We left friends behind 10 years older than I, still able to keep a pace comparable to mine. They remain an inspiration. Aging is not an illness or condition. It is a fact of life that faces every single one of us. How we choose to live through that process whether we have limitations or not, is truly our choice.

We couldn’t imagine what an eskie is when we read this sign.  Once home, we looked online to discover it’s a cooler or “chill box.”

Putting negative thoughts behind me after allowing them to fester for two days, today I awoke with a fresh perspective. No more worrying about my ability to be as active in 10 years as I am today. Instead, I choose to embrace the moment and the imminent future. 

Good grief, we’re on our way to Fiji in nine days! 

                                            Photo from one year ago today, August 29, 2014:

It was one year ago today that we posted this taxidermy kangaroo photo from our visit to the Natural History Museum in South Kensington, UK. Now, we can drive down the road to see live kangaroos. How ironic. For more museum photos as we wound down the time in the UK, please click here.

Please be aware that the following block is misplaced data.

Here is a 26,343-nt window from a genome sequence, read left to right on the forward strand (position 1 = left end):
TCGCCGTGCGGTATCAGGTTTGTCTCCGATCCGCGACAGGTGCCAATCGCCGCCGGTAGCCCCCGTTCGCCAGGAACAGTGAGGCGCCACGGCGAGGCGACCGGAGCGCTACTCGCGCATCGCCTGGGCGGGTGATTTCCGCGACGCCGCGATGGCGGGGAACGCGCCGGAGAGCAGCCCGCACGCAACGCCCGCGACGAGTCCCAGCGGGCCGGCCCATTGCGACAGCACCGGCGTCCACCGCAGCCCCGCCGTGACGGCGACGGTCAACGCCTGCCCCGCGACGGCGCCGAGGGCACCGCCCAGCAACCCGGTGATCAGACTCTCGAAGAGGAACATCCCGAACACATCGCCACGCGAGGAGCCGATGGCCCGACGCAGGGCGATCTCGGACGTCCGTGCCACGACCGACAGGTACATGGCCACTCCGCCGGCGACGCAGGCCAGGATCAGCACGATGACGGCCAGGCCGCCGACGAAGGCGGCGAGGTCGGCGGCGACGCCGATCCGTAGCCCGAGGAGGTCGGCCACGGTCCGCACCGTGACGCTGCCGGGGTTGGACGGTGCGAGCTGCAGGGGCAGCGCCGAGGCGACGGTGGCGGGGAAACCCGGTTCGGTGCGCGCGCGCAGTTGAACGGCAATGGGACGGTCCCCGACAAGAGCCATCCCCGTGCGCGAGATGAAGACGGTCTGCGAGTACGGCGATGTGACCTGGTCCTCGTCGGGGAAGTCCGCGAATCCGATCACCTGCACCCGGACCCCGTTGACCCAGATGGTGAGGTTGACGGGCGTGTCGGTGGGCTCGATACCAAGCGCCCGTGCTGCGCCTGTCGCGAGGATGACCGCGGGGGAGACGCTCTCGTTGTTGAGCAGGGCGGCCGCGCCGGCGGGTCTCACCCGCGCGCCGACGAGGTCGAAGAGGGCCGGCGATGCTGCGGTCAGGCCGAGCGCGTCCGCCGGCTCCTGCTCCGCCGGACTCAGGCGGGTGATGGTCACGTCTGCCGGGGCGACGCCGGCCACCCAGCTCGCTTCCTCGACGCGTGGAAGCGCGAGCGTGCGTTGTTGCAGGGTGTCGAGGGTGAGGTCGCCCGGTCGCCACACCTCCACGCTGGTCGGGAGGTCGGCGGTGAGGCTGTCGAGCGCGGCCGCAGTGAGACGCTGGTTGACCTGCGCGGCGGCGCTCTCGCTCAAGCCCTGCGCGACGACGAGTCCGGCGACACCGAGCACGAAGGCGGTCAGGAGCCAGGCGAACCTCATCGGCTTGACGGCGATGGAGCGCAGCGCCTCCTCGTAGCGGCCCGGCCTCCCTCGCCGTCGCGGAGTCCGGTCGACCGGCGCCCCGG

The Great Barrier Reef tours…Glass bottomed boat…Semi-submersible interior photo…Cost for the day…

A semi-submersible boat with passengers in the lower deck checking out the underwater world of the Great Barrier Reef.

Once we arrived at the pier in Green Island, it was almost time to board the first of the two boating events, we’d booked, a tour in the glass-bottom boat. We’d both wondered what a tour in this type of boat would be like.  Our expectations were in check.

There was a support post down the center of the boat that sorely impeded viewing and photo-taking opportunities. I’d expected a single flat window running along the bottom of the boat over which we’d learn, watch and take photos.

The glass bottom boat wasn’t as conducive for watching and taking photos of marine life and coral.

With the equivalent of window panes trimmed in metal frames as shown in the above photo, when a fish swam within the frame of our window, it was lost in a second when it reached the “windowpane” of the person sitting next to us. Also, there were vertical posts supporting the structure between every two people further impeding the view.

Photos of the coral reef appear monotone.

As a result of this design, it was nearly impossible to take any decent photos. Of the group of possibly 40 tourists, a few were taking photos struggling for good shots, not unlike me. The glass appeared to be tinted a light green making everything in view a monotone color. This proved to also be the case on the semi-submersible submarine.